The title of this post, in slightly modified form, represents the second half of the old saw that starts, “You should never try to teach a pig to sing, because…”
It is also, unfortunately, the answer to the newer and slightly less familiar one beginning, “You should never agree to teach a college course because…” At least, it seemed that way this morning.
On the one hand, my students’ recent midterm exams featured the first perfect score anyone has ever received on a midterm in one of my classes. To be specific, it featured four of them. Splendid news – and in reality, more than enough to make the effort worth it, despite the minor annoyance created by the half of the class that decided studying was a waste of time. Unfortunately for all of us, this had a highly foreseeable result: half of them failed.
To their credit, they failed spectacularly and not without sparks of creativity. (Under the circumstances, I’ll take my entertainment where I can.) Not-so-much to their credit, it meant I spent the lion’s share of the hours I would have liked to spend reading new books over the weekend drinking coffee and trying not to say nasty things about people who probably don’t really deserve to be called anything but lazy and unmotivated.
Most of you probably thought this would turn into a ranting post about the failures of modern alledgeducation and students’ lack of interest in learning – not without reason, and not without justification. I see those problems regularly, and I flail about in the mire of frustration at least as much as the rest of you.
But not this time. Nottoday. You see, today I’m not blogging to tell you about the creative-but-hopeless things the failures did. Today I’m going to focus on the ones who deserve the spotlight. The ones whose achievements usually end up shadowed by the alarmingly bleak waves of apathy upon which ride the failboats of the age.
Let’s talk about the perfect scores.
Not one, but four. Four people who cared enough to do something not just well, but exceedingly well. They learned the material, they answered the questions, they aced the test. On their own merits, mind. Not with a curve, or easy grading, or a university that decided to boost their grades to “the level we’re sure they really intended.” They studied, they learned and they passed. And I am proud of them.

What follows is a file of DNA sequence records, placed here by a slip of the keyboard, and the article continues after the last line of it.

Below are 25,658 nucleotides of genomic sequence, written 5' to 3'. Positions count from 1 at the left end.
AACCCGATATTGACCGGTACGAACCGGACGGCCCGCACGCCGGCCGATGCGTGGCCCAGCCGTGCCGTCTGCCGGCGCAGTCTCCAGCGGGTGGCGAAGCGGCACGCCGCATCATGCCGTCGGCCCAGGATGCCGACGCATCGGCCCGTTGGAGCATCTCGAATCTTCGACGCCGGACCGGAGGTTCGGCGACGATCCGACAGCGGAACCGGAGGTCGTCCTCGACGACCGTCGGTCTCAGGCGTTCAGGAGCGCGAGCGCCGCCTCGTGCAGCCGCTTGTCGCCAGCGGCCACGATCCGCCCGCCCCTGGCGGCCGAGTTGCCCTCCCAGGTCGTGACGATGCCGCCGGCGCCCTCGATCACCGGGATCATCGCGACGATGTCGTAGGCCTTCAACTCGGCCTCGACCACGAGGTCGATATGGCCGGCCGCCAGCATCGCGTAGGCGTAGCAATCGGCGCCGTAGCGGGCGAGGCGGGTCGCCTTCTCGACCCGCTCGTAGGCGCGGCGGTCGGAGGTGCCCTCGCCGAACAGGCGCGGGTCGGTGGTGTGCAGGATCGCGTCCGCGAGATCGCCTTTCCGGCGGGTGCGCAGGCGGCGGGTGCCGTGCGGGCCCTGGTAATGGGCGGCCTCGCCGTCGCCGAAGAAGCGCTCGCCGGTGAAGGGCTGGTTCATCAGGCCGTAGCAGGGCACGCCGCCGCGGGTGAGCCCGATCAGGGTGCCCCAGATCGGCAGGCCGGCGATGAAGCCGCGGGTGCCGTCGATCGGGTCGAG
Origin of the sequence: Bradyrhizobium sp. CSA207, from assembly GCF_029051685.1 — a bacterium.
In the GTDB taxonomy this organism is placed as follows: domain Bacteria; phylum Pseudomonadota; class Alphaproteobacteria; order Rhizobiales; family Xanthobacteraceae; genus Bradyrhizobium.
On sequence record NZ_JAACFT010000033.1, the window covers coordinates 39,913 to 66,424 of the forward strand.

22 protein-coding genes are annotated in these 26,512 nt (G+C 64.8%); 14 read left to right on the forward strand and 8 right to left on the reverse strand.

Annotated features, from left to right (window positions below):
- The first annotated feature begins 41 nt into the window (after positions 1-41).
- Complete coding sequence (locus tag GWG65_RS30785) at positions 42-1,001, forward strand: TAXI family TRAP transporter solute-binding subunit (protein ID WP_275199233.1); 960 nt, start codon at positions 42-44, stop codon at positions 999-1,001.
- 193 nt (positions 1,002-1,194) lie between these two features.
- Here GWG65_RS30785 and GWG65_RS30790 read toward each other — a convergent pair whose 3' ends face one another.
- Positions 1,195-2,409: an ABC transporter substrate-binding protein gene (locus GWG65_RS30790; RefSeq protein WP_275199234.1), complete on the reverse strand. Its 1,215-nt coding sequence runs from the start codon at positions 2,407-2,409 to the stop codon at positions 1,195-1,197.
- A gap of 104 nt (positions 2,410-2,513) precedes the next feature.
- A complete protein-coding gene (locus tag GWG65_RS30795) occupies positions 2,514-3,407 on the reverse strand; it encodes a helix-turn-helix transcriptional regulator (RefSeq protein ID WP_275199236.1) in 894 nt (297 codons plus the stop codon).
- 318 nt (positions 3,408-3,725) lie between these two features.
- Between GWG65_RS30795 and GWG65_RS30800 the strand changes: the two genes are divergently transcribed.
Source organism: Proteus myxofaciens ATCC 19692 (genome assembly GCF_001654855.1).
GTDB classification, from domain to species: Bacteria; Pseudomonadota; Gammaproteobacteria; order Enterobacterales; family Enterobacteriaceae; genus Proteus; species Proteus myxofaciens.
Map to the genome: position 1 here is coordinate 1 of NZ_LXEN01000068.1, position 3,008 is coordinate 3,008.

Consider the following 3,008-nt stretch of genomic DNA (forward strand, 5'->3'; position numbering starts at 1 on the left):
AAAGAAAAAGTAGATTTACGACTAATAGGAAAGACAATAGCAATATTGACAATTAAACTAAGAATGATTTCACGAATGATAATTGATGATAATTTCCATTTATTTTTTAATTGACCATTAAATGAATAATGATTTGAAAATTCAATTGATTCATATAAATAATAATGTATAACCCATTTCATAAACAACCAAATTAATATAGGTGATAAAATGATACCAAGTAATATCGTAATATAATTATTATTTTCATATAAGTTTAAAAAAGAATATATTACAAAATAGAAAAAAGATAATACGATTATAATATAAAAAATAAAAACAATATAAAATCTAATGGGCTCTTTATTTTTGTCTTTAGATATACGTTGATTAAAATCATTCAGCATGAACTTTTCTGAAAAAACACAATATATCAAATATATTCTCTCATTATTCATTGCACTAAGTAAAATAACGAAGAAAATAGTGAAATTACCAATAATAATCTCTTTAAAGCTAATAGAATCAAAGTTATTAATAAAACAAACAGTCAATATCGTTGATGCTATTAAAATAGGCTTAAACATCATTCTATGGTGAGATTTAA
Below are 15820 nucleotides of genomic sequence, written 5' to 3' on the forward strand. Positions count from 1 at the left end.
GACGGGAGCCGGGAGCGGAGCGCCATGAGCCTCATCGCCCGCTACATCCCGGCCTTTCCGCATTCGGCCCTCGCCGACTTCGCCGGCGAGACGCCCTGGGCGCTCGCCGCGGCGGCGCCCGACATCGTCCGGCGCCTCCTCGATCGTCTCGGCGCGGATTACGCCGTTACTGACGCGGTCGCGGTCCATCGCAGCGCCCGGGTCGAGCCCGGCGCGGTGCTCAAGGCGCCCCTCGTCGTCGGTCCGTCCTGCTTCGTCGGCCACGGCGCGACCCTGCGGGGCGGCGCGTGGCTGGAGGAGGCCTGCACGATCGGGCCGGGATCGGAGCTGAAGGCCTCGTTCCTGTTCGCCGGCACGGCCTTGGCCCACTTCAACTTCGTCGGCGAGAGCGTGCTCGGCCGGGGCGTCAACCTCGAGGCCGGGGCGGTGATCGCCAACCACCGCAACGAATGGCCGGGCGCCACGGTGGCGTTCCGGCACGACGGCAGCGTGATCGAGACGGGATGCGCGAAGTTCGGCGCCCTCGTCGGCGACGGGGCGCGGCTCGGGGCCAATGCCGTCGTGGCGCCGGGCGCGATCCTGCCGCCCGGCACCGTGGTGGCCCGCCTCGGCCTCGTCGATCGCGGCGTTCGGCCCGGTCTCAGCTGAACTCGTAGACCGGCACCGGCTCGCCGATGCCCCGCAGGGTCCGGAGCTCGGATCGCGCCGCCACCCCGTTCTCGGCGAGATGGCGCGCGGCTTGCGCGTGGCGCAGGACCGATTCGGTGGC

At first I, too, let the frustration of the unmotivated bring me down. I stomped around the house like my shaggy old self, fuming about wasted effort and wasted time. I berated myself for agreeing to teach again, after deciding I would devote my efforts to places where they met with better results and more serious interest. After all…I was right. They didn’t care, and I had the exams to prove it.
But then (with a little boot help from The Random Spouse and another very good friend) I started thinking about the other ones. The ones who cared enough not just to listen but to excel. When I taught law for a living, I often said I’d stand and teach if even one person really wanted to learn – and here I have not one, but four.
Is the others’ failure irritating? Yep. Annoying? Sure. Enough to make me grumble around like a bad-tempered quadruped? I’ve already admitted it, and more.
But letting myself get mired down in their failure is, in effect, a failure of my own. There are others who do care, and they deserve better. Does that mean a few pearls may fall before less-than-interested parties? Sure. But in the long run, success isn’t measured by the ones we didn’t save.
It’s measured by the ones we do.